The Billy Goat Trail is one of the most well known hiking trails in Maryland, and for good reason. The trail sits just a few minutes outside the Washington, D.C. Metro area, featuring rock hopping that is fun for all ages and spectacular views of the Potomac River. The Billy Goat Trail is actually separated in three sections labeled A, B and C that all start and finish along the C&O Canal. However, combining these legs will only have visitors out and back again in just over nine miles. Due to its fame and accessibility, on the nicest days, the Billy Goat Trail can be packed with crowds. However, for those that make it before noon, they can miss the majority of nature lovers looking to spend a day outside the bustling city.

Quick Stats:

Trail Length: 9.4 miles City/State:  Washington, D.C.,
  Maryland
Bikes Allowed: No
Elevation: 280 feet gain
County:   Washington Dogs Allowed: Yes

 

trail b billy goat
Credit: https://www.flickr.com/photos/underpants/

Getting There:

Just minutes outside of the nation's capital, visitors need only hop on the I-495 N from Washington, D.C. and take the exit onto Clara Barton Parkway to Great Falls. Just a few miles down, take a left onto MacArthur Boulevard and after another mile the trailhead will be next to the dirt parking lot across from Angler's Inn.

The Hike:

From the parking area, visitors should follow the path past the Great Falls Tavern and Visitors Center. While a beautiful old building filled with the history of the canal, the tavern is sadly not serving any cool alcoholic brews anymore so aside from the history, there is not much reason to stop in. Just past the building, visitors cross over the C&O Canal at Lock 19 with the official start of the Billy Goat Trail Section A starting just beyond. Those who time their hikes right will be able to view Lock 19 opening or closing depending on the needs of the canal.

The first section of the Billy Goat Trail starts easy enough with the dirt path tracing the violent, swirling waters of the Potomac River for fifty feet, but soon becomes a lot more interesting. Trail Marker 1 marks the beginning of the most famous part of the trail - the rock hopping. The trail traces the sheer granite cliffs on the banks of the Potomac with visitors hopping, climbing and scrambling along a trail that is about the width of a person's foot at best. Visitors will notice the 'Many hikers are injured every year on this section of the Billy Goat A Trail' sign just before the rock hopping begins and will hopefully take heed. Many an ankle has been twisted on this section due to shenanigans or just bad luck.

 

Billy Goat Trail
Credit: https://www.flickr.com/photos/124300190@N04/

After a mile of scrambling, the trail descends from the rocks onto the pleasantly flat river banks where visitors come across a sandy beach area. While it may seem like a good place for a swim, especially on the return trip, the current is actually quite strong and visitors will be quickly swept downstream if they wander too far in. The area is appropriately laden with warning signs, but there are always a few rule breakers and a few park rangers on hand to scold them. Regardless, the sand makes a nice place for people to catch their breath.

Continuing on, the surrounding area leaves the riverside briefly to wander into wetlands; although the trail is raised enough to remain quite dry. Crossing an old log bridge, visitors arrive at a spectacular overlook that gives panoramic views of the Potomac River and Sherwin Island beyond. As the trail curves down and rejoins the C&O Canal, visitors will turn right and officially begin the B section of the Billy Goat Trail.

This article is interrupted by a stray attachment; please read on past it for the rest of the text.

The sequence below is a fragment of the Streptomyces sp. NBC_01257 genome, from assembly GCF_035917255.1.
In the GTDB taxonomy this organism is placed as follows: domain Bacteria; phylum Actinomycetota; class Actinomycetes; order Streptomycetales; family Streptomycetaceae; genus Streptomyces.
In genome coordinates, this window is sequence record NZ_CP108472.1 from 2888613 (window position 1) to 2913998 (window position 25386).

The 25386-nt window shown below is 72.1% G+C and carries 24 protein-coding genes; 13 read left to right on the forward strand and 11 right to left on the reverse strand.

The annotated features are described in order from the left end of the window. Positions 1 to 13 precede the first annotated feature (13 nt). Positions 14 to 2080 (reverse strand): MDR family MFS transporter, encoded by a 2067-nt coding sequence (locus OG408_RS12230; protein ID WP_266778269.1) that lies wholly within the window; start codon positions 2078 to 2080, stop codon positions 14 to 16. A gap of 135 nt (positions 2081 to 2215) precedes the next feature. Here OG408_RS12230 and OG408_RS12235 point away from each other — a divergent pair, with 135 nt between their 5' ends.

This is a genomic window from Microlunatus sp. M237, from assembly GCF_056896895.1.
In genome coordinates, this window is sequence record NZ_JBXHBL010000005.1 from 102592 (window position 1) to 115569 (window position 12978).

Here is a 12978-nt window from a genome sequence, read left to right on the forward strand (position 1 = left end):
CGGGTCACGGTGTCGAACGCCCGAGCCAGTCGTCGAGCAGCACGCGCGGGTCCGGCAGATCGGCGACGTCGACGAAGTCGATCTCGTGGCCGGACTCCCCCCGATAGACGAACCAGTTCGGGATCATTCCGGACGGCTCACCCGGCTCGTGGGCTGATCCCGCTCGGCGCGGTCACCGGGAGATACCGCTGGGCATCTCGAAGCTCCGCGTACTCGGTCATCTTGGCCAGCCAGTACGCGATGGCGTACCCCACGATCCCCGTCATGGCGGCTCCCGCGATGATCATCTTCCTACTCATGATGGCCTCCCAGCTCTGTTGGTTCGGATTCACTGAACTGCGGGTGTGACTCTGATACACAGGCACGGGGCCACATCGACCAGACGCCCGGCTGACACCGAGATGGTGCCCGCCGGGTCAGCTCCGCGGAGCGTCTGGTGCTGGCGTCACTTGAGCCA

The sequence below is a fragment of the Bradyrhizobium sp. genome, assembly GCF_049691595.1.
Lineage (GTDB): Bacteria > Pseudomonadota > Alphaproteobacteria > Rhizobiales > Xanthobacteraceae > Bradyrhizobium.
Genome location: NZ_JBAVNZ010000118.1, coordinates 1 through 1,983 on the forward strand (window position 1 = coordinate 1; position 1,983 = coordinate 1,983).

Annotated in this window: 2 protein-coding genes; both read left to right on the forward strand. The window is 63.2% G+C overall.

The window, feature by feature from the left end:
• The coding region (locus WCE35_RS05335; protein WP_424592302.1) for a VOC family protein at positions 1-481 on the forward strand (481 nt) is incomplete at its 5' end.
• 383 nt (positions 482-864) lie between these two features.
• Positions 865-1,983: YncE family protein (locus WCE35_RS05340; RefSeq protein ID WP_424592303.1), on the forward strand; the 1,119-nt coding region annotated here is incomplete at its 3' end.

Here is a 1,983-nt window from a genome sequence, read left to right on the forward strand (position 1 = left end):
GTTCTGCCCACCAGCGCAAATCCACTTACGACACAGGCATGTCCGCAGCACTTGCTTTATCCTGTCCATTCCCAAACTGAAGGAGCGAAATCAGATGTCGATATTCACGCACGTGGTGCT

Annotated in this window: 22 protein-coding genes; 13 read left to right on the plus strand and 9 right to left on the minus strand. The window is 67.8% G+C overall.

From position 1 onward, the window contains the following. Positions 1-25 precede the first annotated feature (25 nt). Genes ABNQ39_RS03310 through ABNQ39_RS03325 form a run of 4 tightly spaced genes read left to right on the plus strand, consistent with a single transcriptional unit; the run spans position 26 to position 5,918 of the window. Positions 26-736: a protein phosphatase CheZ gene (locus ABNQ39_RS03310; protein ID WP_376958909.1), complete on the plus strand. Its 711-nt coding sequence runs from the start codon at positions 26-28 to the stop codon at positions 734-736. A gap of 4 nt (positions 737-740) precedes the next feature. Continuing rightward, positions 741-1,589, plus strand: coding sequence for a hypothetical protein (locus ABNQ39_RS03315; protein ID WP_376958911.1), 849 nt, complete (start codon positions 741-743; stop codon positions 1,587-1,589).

Section B is considerably more leisurely than the previous leg. However, don't be fooled by the series of spur trails near the beginning, they all lead to various parking lots. The trail winds through lush forests with a great views of some of the more white water sections of the Potomac River and only features a small section of rock hopping as it passes by Hermit Island. When the trail isn't quite so crowded, this rock section is a nice place to sit and watch the paddle boarders surfing the river wakes when they are out. Although the trail evens back out as it approaches the C section, there will be a series of rocky outcroppings to the side. After the first section of the trail, section B seems somehow anti-climatic as it dips down to rejoin the C&O Canal and the section C begins.

The section C features the stream-hopping section of the trail. These little creeks don't usually pose much challenge as they flow into the Potomac, but on wet years they can be quite violent. Unfortunately, the C section of the trail wanders far from the Potomac. At certain points, it is closer to the noisy Clara Barton Parkway than it is to the river. However, the trail winds down out of the woods and back to the banks of the Potomac just in time to catch the back end of the rough Stubblefield Falls.

While the trail goes on about a mile past the falls, there isn't too much to see at the end of the C section. The trail just sort of fades away will a small path leading to the road and another parking lot. After the Stubblefield Falls, hikers will be better off climbing the rocky shores, watching the falls for awhile and heading back. It makes for a more scenic end to this fun Billy Goat-style climbing river hike. There are a few side trails along the way that leads to different scenery on the way back including the Berma Road Trail and the Overlook Trail (both along the B Section). Both provide decent overlooks on the Potomac River and allow a welcomed extension to this popular wilderness area.


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